S.F. exhibit focuses on designer Mary Blair
—her art gave Disney films a modern look
Walt Disney knew how to pull America's heartstrings. He'd tell hilarious stories, bowdlerize a few fairytales, and create lovable characters, who, as the 1930s merged with the 1940s, began looking more and more like real people and less and less like cartoons.
But for a decade starting in 1943, Disney's preference for an "illusion of life," in the words of animator and historian John Canemaker, was tempered by the stylized, abstracted, wildly colored designs of Mary Blair.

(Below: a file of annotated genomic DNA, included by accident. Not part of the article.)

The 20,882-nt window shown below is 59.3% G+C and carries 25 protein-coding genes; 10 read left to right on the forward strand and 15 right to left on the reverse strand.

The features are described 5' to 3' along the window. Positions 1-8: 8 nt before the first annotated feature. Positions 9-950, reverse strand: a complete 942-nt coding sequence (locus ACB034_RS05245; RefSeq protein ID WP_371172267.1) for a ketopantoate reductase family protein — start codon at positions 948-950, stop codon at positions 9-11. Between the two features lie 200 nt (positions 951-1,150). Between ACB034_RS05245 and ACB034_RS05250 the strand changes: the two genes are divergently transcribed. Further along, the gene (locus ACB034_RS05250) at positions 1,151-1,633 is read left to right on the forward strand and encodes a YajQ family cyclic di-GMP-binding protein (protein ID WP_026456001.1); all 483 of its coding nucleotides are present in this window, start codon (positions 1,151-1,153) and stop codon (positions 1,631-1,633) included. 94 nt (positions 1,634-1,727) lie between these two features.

From March 13 through September 7, the exhibit 'Magic, Color, Flair: The World of Mary Blair' will be shown at the Walt Disney Family Museum in San Francisco's Presidio.
The show will contain 200 pieces from all phases of her career, concept and background drawings for Disney, California School watercolors from the 1930s, commercial work from the 1950s and '60s, and designs for the 'It's a Small World' attraction...